That was another thing he soon realized: treasures. Not like the ones that Mrs. Myrtle read to him about with pirates and such, but things that ones held dear. He never learned any of the treasures, but he knew what people looked like when they handled or hid them. Mrs. Myrtle kept hers in a small wooden chest, the vague outlines looked like pictures to Uriel though he never snooped, just peeked into the door now and then. And his mama's were in her room. People went through her treasures when she passed, people went through everything then. People in black and with strange eyes. They were not gone like mama's, but not alive with life either. Just hard like the stone, and Uriel knew those looks. He didn't like them, he got them in town or when people came to deliver things to the house.
Well their eyes were kinda like these, but these didn't have any threat meanness, just blank. And when he heard he was going with these hard eye people, it had once again been one of those suffocating late July days. He was forced into another stuffy suit, the one he was supposed to wear to his mama's funeral. But he had to stay at the house after Mrs. Myrtle and the tall man who owned their house yelled and carried on. He was not told why, but the man had always made his mama nervouse, making her shake when she had been alive. And now, the man had kept Uriel from his mama's funeral. But in the end, Uriel didn't care too much about going out and to the burial.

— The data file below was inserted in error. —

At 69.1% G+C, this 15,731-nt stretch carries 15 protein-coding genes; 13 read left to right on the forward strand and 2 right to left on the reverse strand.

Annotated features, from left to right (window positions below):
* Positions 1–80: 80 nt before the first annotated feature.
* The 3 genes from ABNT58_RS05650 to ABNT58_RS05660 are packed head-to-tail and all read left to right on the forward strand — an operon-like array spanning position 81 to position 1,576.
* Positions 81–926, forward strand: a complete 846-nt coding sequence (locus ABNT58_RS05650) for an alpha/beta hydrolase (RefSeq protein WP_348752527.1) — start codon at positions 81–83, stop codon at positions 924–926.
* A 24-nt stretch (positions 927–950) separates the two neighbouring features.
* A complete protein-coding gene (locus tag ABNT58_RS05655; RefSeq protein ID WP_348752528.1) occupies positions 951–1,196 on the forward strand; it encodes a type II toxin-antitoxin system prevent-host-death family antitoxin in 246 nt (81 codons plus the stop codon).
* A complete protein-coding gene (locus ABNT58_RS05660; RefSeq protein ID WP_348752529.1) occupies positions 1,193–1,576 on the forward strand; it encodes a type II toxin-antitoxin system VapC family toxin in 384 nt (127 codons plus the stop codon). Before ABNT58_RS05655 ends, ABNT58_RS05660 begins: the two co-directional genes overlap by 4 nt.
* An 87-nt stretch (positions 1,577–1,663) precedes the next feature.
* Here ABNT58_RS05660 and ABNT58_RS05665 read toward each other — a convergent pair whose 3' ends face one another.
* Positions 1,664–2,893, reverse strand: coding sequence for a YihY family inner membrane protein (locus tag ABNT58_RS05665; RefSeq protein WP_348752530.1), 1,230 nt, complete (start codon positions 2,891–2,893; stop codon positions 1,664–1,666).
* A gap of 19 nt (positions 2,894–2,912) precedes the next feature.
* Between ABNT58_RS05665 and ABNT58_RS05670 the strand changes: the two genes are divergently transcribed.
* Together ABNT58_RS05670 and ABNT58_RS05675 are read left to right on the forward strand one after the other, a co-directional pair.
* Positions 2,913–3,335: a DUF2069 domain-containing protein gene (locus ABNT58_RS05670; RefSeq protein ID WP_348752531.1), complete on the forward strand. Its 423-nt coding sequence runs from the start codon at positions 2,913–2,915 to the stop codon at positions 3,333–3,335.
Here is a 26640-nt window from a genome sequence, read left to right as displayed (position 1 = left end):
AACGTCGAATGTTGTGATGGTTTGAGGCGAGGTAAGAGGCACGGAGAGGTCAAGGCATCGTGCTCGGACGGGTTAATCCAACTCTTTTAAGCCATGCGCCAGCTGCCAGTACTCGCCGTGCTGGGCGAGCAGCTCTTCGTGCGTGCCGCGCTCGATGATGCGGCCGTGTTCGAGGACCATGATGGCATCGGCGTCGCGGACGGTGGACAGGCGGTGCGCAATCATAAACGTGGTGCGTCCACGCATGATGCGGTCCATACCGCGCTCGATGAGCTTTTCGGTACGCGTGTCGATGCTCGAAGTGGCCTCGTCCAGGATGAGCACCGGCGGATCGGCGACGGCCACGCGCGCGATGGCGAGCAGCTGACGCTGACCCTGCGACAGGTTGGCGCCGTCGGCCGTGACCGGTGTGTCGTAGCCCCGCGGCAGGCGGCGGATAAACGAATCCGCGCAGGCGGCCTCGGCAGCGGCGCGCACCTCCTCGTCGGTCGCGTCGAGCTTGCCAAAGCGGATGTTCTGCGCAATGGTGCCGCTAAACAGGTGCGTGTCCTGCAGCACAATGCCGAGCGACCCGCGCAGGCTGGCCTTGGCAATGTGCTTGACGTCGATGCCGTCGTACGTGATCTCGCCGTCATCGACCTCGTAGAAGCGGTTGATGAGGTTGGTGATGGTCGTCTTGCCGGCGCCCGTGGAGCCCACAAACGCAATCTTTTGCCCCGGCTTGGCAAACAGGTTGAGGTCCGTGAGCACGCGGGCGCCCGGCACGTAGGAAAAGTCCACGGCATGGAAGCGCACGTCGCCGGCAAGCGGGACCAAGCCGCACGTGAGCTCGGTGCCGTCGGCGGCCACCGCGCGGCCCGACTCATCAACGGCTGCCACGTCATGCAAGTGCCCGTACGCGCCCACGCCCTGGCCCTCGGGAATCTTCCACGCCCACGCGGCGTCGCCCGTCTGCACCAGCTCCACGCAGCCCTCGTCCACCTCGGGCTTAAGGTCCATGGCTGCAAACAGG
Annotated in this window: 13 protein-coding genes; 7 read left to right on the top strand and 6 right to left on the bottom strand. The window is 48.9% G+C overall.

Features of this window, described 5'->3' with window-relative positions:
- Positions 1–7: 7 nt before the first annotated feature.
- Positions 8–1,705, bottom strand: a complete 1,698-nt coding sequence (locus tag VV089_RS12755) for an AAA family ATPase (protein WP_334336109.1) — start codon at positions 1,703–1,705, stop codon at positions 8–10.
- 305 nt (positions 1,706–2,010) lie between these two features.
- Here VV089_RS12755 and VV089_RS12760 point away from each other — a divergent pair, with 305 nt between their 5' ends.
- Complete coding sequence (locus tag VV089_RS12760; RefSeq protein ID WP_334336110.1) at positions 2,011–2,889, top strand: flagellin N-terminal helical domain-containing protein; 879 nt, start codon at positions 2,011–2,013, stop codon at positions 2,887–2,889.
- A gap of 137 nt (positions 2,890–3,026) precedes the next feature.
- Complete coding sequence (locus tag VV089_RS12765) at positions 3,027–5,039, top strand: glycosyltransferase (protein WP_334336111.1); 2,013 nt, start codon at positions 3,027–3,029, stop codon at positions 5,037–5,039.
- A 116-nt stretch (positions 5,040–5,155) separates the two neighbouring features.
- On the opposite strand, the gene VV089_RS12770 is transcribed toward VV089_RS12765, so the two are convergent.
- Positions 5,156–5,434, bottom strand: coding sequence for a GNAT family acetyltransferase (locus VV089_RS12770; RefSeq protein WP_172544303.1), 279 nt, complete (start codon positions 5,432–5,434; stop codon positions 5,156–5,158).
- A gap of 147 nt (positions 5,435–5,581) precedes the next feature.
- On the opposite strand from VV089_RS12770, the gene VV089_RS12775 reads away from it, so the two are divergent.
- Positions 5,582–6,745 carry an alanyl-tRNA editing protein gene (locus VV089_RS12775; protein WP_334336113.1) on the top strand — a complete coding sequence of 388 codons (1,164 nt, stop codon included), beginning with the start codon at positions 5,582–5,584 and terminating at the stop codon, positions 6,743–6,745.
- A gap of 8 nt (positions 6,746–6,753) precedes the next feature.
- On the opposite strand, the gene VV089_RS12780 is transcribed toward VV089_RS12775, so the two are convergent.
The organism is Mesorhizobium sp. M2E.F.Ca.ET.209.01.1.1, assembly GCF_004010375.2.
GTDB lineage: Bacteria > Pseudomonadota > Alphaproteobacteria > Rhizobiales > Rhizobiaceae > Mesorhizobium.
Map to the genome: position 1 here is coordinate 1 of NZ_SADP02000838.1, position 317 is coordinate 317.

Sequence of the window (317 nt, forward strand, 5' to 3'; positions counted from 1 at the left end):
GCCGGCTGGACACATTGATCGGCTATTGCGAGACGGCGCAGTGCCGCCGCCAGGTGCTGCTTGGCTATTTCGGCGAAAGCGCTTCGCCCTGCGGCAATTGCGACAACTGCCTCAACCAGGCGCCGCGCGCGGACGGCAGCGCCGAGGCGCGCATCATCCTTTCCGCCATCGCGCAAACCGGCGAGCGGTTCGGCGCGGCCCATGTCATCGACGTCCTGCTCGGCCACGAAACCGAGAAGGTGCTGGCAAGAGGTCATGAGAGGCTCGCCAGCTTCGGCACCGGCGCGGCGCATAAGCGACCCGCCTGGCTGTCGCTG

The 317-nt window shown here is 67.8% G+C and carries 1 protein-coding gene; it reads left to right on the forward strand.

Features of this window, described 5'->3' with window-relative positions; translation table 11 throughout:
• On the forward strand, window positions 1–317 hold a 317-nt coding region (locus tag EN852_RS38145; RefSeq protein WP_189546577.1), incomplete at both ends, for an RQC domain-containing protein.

Mama had long been long dead days before when they carried her body out- Uriel had cried then and said goodbye. Mama had called him over and stroked his dark hair, curly much like her own sun-bleached blond with graying stripes. Her eyes were awake and she had been too weak to really hold the pencil. Usually, he had stayed really quiet, even fell asleep watching her at night on the floor. But tonight, she called his name in her soft voice. Soft but not faded from her eyes. And he leaned in her chair as she stroked his hair. Then he fell asleep. When the early morning sun hit his eyes, she was gone. Forever, no more hot nights and pen scratching.